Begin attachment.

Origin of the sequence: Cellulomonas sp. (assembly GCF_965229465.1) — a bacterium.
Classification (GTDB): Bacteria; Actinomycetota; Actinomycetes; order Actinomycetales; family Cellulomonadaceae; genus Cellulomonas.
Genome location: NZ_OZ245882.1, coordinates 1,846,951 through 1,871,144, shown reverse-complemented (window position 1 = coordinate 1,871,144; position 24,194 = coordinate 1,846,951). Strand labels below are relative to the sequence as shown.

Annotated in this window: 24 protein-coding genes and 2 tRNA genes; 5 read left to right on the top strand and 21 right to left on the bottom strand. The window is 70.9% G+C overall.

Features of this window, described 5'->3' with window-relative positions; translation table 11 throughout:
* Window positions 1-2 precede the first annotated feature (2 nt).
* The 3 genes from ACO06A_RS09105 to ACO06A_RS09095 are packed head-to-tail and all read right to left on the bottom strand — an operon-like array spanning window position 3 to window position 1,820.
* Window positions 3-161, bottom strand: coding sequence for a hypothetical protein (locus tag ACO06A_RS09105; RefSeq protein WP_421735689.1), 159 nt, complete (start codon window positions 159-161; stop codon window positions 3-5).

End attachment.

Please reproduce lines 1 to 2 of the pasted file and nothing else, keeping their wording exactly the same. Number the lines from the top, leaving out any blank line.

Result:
Origin of the sequence: Cellulomonas sp. (assembly GCF_965229465.1) — a bacterium.
Classification (GTDB): Bacteria; Actinomycetota; Actinomycetes; order Actinomycetales; family Cellulomonadaceae; genus Cellulomonas.